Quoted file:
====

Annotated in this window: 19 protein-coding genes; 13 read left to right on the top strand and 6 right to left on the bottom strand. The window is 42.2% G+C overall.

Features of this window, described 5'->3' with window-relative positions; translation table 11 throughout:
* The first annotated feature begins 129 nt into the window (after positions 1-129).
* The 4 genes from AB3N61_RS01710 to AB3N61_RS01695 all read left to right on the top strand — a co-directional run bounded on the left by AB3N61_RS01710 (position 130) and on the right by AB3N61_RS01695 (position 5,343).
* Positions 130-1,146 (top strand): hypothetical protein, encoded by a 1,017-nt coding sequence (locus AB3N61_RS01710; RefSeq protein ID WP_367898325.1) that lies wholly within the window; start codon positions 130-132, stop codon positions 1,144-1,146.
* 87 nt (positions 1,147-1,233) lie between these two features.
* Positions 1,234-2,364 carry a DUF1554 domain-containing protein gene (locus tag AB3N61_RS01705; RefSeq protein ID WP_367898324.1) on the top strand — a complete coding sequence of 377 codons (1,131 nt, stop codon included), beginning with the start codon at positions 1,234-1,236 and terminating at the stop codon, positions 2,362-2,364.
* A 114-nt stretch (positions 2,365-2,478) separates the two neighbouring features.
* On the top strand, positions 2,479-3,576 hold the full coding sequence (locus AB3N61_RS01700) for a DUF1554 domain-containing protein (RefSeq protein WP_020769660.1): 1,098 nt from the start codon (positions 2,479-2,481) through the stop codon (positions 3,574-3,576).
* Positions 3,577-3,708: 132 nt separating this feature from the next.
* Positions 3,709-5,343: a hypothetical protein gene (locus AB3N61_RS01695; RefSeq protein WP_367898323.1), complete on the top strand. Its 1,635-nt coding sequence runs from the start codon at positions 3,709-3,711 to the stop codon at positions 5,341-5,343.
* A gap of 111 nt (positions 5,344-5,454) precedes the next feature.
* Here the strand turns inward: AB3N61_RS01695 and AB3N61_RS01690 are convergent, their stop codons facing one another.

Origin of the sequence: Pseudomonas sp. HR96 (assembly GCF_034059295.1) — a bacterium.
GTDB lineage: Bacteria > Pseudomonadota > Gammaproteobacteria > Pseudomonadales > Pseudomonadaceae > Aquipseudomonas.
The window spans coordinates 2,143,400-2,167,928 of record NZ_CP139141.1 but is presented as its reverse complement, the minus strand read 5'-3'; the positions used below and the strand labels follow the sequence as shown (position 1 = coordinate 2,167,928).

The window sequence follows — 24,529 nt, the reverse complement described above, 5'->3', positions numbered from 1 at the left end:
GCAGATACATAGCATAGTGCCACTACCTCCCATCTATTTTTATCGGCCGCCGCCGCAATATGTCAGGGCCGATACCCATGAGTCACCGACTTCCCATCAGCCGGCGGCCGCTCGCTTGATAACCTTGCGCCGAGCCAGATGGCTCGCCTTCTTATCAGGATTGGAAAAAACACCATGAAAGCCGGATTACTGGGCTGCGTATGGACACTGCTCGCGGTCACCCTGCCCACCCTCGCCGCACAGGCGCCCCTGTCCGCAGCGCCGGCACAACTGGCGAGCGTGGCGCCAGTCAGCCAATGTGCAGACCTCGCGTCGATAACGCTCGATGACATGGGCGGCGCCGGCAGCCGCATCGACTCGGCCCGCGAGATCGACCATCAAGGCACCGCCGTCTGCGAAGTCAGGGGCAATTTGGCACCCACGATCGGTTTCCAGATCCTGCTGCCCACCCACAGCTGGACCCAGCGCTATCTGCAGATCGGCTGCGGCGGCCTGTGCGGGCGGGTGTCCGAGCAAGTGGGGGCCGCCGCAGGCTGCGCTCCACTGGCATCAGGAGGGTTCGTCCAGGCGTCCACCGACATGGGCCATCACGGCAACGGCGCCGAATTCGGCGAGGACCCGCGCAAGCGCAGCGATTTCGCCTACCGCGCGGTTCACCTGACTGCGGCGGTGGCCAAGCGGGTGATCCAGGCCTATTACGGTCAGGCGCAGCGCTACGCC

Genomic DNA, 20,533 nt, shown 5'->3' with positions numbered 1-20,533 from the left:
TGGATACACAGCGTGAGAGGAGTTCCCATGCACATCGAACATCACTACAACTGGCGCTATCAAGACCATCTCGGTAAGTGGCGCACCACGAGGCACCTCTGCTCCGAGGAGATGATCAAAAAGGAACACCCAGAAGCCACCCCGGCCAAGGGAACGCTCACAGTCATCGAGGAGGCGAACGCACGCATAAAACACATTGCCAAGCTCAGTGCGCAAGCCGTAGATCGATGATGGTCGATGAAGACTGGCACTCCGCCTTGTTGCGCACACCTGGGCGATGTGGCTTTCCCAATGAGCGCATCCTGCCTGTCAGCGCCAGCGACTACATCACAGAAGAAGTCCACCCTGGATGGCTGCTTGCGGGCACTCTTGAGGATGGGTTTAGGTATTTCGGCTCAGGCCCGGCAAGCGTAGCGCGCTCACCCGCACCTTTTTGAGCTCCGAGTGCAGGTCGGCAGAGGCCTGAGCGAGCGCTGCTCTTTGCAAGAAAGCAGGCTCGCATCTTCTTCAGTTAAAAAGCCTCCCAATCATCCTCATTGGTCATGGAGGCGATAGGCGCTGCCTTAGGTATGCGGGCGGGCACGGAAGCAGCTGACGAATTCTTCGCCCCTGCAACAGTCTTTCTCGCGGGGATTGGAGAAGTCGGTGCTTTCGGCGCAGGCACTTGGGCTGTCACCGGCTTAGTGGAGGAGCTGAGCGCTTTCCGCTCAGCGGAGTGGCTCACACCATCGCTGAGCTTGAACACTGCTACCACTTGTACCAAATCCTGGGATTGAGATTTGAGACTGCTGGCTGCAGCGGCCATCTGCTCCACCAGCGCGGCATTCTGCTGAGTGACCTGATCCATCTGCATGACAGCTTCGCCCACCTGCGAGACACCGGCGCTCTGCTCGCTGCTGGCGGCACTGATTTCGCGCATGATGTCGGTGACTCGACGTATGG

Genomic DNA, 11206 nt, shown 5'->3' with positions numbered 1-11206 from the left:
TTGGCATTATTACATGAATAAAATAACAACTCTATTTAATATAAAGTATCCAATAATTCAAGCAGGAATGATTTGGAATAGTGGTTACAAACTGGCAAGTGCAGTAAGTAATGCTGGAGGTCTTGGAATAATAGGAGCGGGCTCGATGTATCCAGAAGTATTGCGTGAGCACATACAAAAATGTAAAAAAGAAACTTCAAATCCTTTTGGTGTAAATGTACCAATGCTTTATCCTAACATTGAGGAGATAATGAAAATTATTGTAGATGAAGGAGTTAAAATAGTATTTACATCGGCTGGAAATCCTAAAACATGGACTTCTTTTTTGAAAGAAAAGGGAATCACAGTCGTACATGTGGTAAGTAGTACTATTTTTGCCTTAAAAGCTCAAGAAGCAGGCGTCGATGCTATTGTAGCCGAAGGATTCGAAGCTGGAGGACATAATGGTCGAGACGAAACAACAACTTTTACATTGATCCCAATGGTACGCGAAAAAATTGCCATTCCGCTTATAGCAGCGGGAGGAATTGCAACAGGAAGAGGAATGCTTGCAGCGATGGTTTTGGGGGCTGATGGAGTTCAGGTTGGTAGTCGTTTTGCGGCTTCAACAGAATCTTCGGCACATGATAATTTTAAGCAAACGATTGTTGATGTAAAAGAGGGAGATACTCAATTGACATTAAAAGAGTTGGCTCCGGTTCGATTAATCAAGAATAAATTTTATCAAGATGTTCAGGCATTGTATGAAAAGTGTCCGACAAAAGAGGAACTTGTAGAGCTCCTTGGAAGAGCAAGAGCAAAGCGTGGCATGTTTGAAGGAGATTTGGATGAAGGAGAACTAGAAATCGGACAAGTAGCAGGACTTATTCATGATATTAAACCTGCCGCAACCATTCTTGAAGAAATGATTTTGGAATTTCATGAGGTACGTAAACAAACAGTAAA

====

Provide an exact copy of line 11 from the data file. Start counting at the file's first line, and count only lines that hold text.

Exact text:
* Positions 3,709-5,343: a hypothetical protein gene (locus AB3N61_RS01695; RefSeq protein WP_367898323.1), complete on the top strand. Its 1,635-nt coding sequence runs from the start codon at positions 3,709-3,711 to the stop codon at positions 5,341-5,343.